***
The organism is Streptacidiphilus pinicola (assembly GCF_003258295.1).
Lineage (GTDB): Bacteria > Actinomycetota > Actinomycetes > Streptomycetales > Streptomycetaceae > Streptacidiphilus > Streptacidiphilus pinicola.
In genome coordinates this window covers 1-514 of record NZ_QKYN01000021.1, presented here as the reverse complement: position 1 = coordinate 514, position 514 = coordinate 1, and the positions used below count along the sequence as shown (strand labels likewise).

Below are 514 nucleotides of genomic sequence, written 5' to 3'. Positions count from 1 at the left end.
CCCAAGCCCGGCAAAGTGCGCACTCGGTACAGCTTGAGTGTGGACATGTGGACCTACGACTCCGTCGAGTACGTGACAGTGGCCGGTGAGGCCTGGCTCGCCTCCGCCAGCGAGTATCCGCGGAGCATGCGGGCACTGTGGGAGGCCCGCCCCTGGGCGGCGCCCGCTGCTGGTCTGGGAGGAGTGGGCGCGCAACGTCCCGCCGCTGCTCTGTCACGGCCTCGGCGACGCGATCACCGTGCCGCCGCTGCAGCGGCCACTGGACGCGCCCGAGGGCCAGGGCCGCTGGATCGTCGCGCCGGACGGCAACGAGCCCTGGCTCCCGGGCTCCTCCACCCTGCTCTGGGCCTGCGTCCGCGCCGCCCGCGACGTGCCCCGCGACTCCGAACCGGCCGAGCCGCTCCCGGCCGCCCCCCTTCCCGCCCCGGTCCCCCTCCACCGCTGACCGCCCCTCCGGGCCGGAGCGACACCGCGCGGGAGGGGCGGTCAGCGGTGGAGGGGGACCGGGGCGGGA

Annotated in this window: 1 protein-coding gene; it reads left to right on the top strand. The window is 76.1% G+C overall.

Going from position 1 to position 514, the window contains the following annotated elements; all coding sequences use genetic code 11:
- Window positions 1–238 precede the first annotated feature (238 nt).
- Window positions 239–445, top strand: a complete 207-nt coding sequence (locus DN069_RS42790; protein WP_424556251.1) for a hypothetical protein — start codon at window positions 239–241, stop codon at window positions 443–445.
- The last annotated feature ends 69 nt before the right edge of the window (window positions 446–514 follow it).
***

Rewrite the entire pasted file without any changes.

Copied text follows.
The organism is Streptacidiphilus pinicola (assembly GCF_003258295.1).
Lineage (GTDB): Bacteria > Actinomycetota > Actinomycetes > Streptomycetales > Streptomycetaceae > Streptacidiphilus > Streptacidiphilus pinicola.
In genome coordinates this window covers 1-514 of record NZ_QKYN01000021.1, presented here as the reverse complement: position 1 = coordinate 514, position 514 = coordinate 1, and the positions used below count along the sequence as shown (strand labels likewise).

Below are 514 nucleotides of genomic sequence, written 5' to 3'. Positions count from 1 at the left end.
CCCAAGCCCGGCAAAGTGCGCACTCGGTACAGCTTGAGTGTGGACATGTGGACCTACGACTCCGTCGAGTACGTGACAGTGGCCGGTGAGGCCTGGCTCGCCTCCGCCAGCGAGTATCCGCGGAGCATGCGGGCACTGTGGGAGGCCCGCCCCTGGGCGGCGCCCGCTGCTGGTCTGGGAGGAGTGGGCGCGCAACGTCCCGCCGCTGCTCTGTCACGGCCTCGGCGACGCGATCACCGTGCCGCCGCTGCAGCGGCCACTGGACGCGCCCGAGGGCCAGGGCCGCTGGATCGTCGCGCCGGACGGCAACGAGCCCTGGCTCCCGGGCTCCTCCACCCTGCTCTGGGCCTGCGTCCGCGCCGCCCGCGACGTGCCCCGCGACTCCGAACCGGCCGAGCCGCTCCCGGCCGCCCCCCTTCCCGCCCCGGTCCCCCTCCACCGCTGACCGCCCCTCCGGGCCGGAGCGACACCGCGCGGGAGGGGCGGTCAGCGGTGGAGGGGGACCGGGGCGGGA

Annotated in this window: 1 protein-coding gene; it reads left to right on the top strand. The window is 76.1% G+C overall.

Going from position 1 to position 514, the window contains the following annotated elements; all coding sequences use genetic code 11:
- Window positions 1–238 precede the first annotated feature (238 nt).
- Window positions 239–445, top strand: a complete 207-nt coding sequence (locus DN069_RS42790; protein WP_424556251.1) for a hypothetical protein — start codon at window positions 239–241, stop codon at window positions 443–445.
- The last annotated feature ends 69 nt before the right edge of the window (window positions 446–514 follow it).